O THE SHADOW said THOU to its former master.
"This is rather too bad," thought he, "that I must say YOU and he say THOU," but he was now obliged to put up with it.
So they came to a watering-place where there were many strangers, and amongst them was a princess, who was troubled with seeing too well; and that was so alarming!
She directly observed that the stranger who had just come was quite a different sort of person to all the others; "He has come here in order to get his beard to grow, they say, but I see the real cause, he cannot cast a shadow."
She had become inquisitive; and so she entered into conversation directly with the strange gentleman, on their promenades. As the daughter of a king, she needed not to stand upon trifles, so she said, "Your complaint is, that you cannot cast a shadow?"
"Your Royal Highness must be improving considerably," said the shadow, "I know your complaint is, that you see too clearly, but it has decreased, you are cured. I just happen to have a very unusual shadow! Do you not see that person who always goes with me? Other persons have a common shadow, but I do not like what is common to all. We give our servants finer cloth for their livery than we ourselves use, and so I had my shadow trimmed up into a man: yes, you see I have even given him a shadow. It is somewhat expensive, but I like to have something for myself!"
"What!" thought the princess. "Should I really be cured! These baths are the first in the world! In our time water has wonderful powers. But I shall not leave the place, for it now begins to be amusing here. I am extremely fond of that stranger: would that his beard should not grow, for in that case he will leave us!"
In the evening, the princess and the shadow danced together in the large ball-room. She was light, but he was still lighter; she had never had such a partner in the dance. She told him from what land she came, and he knew that land; he had been there, but then she was not at home; he had peeped in at the window, above and below--he had seen both the one and the other, and so he could answer the princess, and make insinuations, so that she was quite astonished; he must be the wisest man in the whole world! She felt such respect for what he knew! So that when they again danced together she fell in love with him; and that the shadow could remark, for she almost pierced him through with her eyes. So they danced once more together; and she was about to declare herself, but she was discreet; she thought of her country and kingdom, and of the many persons she would have to reign over.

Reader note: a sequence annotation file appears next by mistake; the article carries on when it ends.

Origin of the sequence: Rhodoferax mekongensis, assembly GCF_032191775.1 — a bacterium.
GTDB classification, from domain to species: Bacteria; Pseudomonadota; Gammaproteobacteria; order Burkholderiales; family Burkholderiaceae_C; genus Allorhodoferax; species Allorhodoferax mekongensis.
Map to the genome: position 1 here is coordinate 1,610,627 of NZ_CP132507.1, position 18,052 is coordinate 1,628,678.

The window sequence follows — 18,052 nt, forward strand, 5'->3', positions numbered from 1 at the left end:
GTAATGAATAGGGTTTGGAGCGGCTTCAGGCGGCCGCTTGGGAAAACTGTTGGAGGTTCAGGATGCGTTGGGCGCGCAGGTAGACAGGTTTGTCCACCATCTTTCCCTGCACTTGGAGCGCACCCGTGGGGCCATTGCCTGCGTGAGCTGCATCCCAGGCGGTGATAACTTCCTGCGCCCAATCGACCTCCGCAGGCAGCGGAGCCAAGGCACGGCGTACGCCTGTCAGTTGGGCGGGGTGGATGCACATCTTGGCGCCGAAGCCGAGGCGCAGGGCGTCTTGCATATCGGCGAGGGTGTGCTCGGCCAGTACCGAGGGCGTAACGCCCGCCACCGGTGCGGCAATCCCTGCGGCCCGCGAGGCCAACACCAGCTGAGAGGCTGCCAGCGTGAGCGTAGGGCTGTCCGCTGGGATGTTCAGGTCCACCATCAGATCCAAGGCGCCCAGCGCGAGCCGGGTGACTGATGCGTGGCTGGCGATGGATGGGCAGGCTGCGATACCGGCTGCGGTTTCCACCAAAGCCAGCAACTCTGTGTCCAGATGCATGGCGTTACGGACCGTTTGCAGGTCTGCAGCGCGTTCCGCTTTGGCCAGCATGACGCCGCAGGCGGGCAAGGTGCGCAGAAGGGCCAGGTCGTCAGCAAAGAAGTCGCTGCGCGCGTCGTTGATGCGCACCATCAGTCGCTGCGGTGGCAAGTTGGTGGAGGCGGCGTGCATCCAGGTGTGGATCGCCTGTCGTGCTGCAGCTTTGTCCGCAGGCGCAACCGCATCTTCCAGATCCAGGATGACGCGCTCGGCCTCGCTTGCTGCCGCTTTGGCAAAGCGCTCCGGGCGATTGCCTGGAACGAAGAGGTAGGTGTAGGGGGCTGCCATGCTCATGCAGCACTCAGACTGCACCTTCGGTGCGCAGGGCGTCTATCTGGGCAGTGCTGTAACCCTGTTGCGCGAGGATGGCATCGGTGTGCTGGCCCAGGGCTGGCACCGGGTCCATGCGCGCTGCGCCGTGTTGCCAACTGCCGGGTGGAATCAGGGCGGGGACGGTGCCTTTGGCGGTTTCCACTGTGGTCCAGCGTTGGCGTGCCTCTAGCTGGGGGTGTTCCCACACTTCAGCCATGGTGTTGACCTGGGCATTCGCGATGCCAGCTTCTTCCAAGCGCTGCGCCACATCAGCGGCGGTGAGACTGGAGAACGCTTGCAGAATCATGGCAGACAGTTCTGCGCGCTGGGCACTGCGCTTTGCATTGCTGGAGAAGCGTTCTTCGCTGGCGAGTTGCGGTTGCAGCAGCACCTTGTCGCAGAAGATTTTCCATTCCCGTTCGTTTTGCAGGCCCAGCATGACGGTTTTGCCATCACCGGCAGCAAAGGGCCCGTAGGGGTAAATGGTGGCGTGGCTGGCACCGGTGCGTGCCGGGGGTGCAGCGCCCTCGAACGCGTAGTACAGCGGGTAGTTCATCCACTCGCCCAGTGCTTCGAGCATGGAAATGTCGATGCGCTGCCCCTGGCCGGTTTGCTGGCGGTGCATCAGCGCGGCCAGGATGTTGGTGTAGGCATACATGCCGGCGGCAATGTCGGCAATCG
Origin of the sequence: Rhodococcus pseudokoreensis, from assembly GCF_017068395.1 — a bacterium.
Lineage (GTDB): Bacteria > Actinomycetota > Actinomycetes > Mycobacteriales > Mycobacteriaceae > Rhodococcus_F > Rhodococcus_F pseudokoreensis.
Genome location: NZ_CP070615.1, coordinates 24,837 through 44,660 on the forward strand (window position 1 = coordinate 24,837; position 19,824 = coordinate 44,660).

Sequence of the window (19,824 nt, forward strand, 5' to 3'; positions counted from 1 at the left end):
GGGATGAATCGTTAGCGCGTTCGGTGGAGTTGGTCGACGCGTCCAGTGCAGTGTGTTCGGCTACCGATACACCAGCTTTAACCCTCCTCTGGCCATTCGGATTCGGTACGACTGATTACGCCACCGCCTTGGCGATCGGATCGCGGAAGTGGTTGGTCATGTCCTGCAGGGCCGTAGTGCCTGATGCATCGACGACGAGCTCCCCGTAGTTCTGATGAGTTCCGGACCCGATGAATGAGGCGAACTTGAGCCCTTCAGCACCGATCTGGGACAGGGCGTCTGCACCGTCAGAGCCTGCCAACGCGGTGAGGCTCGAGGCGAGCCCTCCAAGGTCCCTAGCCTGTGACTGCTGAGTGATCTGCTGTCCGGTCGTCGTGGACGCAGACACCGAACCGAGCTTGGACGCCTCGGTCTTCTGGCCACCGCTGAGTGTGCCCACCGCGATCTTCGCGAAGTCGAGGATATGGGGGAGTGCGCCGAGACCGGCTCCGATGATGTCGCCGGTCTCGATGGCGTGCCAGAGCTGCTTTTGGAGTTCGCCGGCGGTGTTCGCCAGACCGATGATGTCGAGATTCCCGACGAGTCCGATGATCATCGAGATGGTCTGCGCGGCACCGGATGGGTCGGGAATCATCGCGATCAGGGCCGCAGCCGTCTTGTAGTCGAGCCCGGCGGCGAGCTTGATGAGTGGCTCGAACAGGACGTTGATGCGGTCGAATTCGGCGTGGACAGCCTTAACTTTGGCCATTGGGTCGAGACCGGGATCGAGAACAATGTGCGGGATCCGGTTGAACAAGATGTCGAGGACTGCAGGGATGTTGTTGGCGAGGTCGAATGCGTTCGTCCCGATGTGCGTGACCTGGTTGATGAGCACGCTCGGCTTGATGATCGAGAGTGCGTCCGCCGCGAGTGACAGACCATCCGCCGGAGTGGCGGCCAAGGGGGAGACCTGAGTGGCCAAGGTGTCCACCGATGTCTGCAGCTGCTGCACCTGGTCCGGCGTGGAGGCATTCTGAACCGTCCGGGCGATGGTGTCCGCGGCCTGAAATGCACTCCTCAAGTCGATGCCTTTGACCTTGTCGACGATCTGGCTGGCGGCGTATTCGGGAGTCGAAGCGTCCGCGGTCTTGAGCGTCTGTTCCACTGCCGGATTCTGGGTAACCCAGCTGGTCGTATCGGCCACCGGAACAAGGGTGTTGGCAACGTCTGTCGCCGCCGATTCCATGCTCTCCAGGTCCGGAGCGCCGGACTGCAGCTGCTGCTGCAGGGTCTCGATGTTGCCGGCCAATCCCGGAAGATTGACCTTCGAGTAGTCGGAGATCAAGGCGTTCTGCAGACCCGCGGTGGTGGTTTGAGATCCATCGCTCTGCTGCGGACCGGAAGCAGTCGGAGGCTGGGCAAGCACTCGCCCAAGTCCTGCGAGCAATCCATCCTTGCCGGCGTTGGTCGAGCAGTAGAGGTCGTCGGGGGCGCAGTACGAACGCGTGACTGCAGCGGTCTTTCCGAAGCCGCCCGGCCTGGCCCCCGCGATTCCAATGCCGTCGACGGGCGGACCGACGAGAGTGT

"He is a wise man," said she to herself--"It is well; and he dances delightfully--that is also good; but has he solid knowledge? That is just as important! He must be examined."
So she began, by degrees, to question him about the most difficult things she could think of, and which she herself could not have answered; so that the shadow made a strange face.
"You cannot answer these questions?" said the princess.
"They belong to my childhood's learning," said the shadow. "I really believe my shadow, by the door there, can answer them!"
"Your shadow!" said the princess. "That would indeed be marvellous!"
"I will not say for a certainty that he can," said the shadow, "but I think so; he has now followed me for so many years, and listened to my conversation--I should think it possible. But your royal highness will permit me to observe, that he is so proud of passing himself off for a man, that when he is to be in a proper humor--and he must be so to answer well--he must be treated quite like a man."
"Oh! I like that!" said the princess.
So she went to the learned man by the door, and she spoke to him about the sun and the moon, and about persons out of and in the world, and he answered with wisdom and prudence.
"What a man that must be who has so wise a shadow!" thought she. "It will be a real blessing to my people and kingdom if I choose him for my consort--I will do it!"